I moved to Bloemfontein in February 2012 to start a new job, which I enjoy tremendously. Well, except for one thing. No one here speaks ENGLISH! I have been lambasted at 6h00 when a patient calls on my company sponsored mobile, just after I got out of bed, and speaks Afrikaans. at the best of times, i barely understand the language, but when i have just woken up it's the worst time. it sounds as good as Greek to me. so i will calmly and very politely cut the irate patient who has a problematic CPAP device and did not enjoy great sleep last night, to explain that i cannot understand Afrikaans, and could they speak English? yo! comments like : "get me someone who can speak Afrikaans!" (spoken in English, and i live home, i start work at 8h30), or :" why do you not speak Afrikaans, no one here speaks English!", (also spoken in English), or better yet :" you should NOT have taken this job if you cannot speak OUR language!" in most cases the phone is then dropped without further comment, or given to a 14 year old who explains the faulty device's problem, or they call again after 15 minutes hoping to find an Afrikaans speaking person this time around (did i mention its a company sponsored cell phone?). once, on a weekend, a patient who wanted an oxygen cylinder delivered to his house twenty five kilometres away from the city told me by the time i got to his house, he expected to speak to me in Afrikaans, to which i responded : " good, because I assume by then you would also have learned to speak Zulu, which is actually the language i regularly speak."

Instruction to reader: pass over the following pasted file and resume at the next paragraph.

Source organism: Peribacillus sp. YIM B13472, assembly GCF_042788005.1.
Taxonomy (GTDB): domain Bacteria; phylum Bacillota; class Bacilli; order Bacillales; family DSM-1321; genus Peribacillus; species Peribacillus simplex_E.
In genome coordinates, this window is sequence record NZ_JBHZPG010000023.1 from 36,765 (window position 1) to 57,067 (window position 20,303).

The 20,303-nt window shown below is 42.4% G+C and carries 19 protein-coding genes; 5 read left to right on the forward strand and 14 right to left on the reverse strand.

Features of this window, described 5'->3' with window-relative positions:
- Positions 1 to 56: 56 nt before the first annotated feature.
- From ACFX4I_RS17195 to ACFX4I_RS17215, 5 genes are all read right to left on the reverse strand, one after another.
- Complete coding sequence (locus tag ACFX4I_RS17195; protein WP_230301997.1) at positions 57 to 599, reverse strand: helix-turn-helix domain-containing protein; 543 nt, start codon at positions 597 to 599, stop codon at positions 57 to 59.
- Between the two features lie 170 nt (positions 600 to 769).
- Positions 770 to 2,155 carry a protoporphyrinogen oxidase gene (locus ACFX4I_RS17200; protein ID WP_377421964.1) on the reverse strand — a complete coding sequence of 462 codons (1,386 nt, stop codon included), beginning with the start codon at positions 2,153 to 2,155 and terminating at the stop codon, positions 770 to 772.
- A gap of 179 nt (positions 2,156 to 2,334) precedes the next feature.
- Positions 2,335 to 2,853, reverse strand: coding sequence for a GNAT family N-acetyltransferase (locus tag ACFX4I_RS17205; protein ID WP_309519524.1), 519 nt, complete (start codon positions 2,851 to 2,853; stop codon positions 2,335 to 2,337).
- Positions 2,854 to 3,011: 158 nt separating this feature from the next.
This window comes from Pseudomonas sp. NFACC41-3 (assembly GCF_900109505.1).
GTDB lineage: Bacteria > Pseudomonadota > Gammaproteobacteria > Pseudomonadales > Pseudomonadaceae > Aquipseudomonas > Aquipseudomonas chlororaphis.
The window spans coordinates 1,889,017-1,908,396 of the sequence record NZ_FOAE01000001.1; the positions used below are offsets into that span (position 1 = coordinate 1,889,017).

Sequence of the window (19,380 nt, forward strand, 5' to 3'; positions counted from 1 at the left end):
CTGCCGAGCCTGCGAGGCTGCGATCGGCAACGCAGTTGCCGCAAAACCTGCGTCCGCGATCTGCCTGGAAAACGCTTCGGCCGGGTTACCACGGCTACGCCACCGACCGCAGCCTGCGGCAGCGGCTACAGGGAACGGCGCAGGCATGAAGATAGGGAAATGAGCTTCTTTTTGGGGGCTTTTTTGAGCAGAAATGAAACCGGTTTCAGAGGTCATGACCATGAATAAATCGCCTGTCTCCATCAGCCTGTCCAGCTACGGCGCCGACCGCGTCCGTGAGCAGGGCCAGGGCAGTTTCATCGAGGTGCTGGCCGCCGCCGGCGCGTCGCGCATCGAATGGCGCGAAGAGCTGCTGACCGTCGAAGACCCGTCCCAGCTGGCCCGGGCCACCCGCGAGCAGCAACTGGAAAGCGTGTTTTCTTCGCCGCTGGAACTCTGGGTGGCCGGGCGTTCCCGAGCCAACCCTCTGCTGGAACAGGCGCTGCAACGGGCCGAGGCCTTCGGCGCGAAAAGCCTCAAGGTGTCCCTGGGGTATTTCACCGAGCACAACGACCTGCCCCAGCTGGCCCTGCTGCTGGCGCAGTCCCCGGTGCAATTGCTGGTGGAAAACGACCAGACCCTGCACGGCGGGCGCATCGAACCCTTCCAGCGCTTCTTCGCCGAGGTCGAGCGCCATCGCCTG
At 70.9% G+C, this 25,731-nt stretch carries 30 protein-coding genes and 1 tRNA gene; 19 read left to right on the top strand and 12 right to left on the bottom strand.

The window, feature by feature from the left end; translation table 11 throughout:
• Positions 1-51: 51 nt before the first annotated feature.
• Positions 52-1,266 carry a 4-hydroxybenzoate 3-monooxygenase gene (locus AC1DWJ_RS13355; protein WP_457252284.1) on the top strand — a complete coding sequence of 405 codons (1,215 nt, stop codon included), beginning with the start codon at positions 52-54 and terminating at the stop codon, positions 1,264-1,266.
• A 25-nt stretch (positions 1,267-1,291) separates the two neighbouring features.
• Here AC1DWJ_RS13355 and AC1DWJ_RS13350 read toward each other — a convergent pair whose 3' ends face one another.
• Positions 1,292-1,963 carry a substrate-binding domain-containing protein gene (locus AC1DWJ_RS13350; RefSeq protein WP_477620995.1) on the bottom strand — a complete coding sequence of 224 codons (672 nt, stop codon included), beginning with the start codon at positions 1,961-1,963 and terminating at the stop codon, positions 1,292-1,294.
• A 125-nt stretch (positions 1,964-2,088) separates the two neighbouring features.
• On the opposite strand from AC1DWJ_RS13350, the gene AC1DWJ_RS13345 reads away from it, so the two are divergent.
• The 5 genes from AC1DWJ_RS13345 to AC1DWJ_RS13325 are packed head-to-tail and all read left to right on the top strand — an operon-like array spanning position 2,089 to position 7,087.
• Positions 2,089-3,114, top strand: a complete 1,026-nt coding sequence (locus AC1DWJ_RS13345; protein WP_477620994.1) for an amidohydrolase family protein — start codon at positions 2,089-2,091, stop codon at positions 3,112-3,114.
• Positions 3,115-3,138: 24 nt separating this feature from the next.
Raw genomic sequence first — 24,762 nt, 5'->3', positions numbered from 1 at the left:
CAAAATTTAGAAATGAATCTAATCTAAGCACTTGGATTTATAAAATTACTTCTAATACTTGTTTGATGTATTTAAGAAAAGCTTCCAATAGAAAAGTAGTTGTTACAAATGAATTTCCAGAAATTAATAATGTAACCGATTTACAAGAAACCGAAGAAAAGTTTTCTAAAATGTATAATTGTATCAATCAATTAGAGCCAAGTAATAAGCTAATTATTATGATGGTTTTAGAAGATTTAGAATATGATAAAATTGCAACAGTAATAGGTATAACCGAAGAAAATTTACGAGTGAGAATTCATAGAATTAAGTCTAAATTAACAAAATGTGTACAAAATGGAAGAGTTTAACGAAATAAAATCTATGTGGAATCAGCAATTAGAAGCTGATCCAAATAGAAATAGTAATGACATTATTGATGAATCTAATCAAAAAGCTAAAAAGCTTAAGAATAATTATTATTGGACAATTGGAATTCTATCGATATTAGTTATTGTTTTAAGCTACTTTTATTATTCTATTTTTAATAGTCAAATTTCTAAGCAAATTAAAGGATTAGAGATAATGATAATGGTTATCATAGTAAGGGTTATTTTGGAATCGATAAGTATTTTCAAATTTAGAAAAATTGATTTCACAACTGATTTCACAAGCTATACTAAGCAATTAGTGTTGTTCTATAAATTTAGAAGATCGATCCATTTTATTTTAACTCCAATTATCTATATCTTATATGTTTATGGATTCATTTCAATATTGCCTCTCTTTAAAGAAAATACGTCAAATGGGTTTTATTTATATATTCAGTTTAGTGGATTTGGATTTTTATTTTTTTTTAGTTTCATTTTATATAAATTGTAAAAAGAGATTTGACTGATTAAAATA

I must say, many a times i have been severely tried and irritated into almost explaining that i am from Soweto, and attended a local school in the location, Zulu was my FIRST language. English my second, Sotho was an optional i learnt on the streets. Afrikaans was introduced to me late in life, two years before my matric, and i had no hope of passing it if i challenged myself to add it to my repetoire. i have, however, committed myself to learning it. i know now to say 'goie more' tot siens', 'dankie' and 'aseblief'. i know a few swear words too, and can implore an old resistent patient to 'moenie rook nie aseblief, 'tis baie geval met die surstof machine om te bruik' . Rome was not built in a day. to be expected to suddenly speak fluently a lanuae i have never even thought to read a newspaper in all my life is a bit ambitious, i am tryin my best, and am one year short of thirty years old, it will be a bit difficult.
South africa is my home too. i can live in any province I choose, I am contributing to the financial well being of our economy and pay my taxes resolutely. as it is, i can speak five indegenous languages. English is not even a language we speak at home, in high school i was told English is the language of operation in the business world, so i really am outside my comfort zone here. i am tired of being made to feel foreign because i cannot speak one language, by people who can only speak one language in a country that had 11 official ones.
we all need to get out of our comfort zone and understand that it is an achievement to learn a language that is not one's own, and not take pride ionto communicating only with one's home language. we as a country are trying to launch ourself into the international market by projects such as the NHI, derived from the ideals of the NHS in Britain, we exchange our currencies with countries using the US dollar, pound and shillling, and we are so widespread that South Africa is the centre piece of all travel and communication of Africa with the other continents. let us not embarass ourselves by self limiting attitudes and treat each other with dignity and respect. the same way i don't expect to walk into a Langenhoven Park, or a farm in Hoopstas with a traditional Afrikaner household and speak Zulu, is the same i expect that with all our many official languages, at some point there will be one common one between us that would enable us to communicate and understand each other.
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